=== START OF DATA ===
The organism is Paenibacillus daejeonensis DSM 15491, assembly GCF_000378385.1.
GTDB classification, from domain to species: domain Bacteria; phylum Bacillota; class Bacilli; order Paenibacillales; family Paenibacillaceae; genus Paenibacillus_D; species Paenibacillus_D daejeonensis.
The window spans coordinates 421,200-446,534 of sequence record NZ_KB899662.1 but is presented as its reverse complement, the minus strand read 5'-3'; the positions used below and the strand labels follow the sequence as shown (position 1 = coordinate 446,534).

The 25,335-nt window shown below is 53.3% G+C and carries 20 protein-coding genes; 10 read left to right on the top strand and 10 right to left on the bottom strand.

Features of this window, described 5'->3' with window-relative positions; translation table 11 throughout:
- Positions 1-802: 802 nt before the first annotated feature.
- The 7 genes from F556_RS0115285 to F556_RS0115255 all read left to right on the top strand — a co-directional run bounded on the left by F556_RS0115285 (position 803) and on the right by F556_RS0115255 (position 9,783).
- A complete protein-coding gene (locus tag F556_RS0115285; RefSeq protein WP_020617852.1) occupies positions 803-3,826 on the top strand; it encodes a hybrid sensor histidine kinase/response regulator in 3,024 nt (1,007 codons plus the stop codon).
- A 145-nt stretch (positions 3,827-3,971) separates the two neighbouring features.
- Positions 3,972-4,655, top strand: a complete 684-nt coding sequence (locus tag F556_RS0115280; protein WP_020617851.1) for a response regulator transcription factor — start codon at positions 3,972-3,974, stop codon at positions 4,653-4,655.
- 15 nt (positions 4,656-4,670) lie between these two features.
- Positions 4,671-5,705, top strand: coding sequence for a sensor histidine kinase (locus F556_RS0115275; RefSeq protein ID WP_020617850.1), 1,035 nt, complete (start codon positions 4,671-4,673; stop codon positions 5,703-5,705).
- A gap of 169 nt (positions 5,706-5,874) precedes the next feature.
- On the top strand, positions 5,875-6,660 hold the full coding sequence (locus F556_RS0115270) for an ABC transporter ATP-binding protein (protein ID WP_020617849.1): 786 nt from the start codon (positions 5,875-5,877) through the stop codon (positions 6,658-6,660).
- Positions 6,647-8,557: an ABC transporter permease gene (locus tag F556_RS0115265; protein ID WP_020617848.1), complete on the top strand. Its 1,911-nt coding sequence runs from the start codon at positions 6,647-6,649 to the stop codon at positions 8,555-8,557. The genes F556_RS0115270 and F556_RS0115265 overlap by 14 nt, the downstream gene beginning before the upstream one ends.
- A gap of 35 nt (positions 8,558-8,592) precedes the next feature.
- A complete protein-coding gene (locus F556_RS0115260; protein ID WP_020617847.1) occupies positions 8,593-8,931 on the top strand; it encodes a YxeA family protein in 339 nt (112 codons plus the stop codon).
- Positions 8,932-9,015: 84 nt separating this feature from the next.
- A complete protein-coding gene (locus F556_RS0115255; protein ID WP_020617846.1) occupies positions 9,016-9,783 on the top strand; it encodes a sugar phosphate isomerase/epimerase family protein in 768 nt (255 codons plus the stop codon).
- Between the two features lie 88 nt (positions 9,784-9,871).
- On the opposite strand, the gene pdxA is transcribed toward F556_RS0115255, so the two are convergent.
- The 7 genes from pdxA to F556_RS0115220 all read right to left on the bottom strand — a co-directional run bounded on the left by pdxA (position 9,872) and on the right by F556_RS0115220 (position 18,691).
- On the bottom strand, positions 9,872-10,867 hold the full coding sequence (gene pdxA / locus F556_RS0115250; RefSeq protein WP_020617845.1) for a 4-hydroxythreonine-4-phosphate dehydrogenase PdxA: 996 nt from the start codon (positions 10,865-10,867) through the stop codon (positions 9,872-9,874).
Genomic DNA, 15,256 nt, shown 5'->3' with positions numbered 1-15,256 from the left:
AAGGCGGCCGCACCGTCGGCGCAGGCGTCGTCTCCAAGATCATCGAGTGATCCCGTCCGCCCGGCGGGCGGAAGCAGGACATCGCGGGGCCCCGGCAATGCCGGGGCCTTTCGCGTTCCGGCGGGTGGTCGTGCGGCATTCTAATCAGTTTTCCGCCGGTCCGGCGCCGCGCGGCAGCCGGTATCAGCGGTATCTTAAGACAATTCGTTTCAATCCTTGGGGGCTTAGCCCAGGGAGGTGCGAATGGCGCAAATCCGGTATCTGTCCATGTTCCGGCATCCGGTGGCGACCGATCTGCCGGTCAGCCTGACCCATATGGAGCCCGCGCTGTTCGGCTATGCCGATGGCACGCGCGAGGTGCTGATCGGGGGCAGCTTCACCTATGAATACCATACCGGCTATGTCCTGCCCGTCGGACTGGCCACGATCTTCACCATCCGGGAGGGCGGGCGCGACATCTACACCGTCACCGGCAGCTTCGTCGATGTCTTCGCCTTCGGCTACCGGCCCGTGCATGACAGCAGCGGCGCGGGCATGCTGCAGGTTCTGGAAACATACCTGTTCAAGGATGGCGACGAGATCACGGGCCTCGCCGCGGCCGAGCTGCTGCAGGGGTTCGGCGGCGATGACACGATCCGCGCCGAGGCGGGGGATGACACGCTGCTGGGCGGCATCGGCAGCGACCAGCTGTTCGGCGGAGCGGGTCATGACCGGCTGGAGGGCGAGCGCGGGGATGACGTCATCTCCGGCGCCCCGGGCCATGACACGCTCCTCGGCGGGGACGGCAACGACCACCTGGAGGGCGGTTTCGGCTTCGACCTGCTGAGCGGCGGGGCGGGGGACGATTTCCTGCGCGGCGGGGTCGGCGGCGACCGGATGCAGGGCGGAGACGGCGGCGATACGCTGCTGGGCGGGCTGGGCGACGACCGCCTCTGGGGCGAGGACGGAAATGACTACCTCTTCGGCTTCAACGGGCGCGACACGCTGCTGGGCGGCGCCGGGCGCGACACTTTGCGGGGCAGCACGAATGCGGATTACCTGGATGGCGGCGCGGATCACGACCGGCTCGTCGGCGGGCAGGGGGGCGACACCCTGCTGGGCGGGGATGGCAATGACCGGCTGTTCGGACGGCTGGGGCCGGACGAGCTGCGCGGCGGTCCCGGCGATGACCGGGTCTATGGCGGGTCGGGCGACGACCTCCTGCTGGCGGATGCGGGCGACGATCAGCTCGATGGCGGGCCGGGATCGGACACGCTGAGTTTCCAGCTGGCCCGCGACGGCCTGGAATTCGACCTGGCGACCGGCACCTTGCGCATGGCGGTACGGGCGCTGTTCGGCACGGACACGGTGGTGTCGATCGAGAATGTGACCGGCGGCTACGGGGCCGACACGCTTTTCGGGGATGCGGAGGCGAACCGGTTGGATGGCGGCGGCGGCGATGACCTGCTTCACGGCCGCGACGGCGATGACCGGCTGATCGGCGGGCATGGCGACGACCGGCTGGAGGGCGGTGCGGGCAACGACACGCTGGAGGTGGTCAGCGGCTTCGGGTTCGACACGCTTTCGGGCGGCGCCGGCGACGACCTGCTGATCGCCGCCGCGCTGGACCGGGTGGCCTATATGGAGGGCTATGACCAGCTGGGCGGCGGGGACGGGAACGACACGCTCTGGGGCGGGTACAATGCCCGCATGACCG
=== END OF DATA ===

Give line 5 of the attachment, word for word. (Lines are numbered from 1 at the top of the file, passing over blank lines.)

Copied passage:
Features of this window, described 5'->3' with window-relative positions; translation table 11 throughout: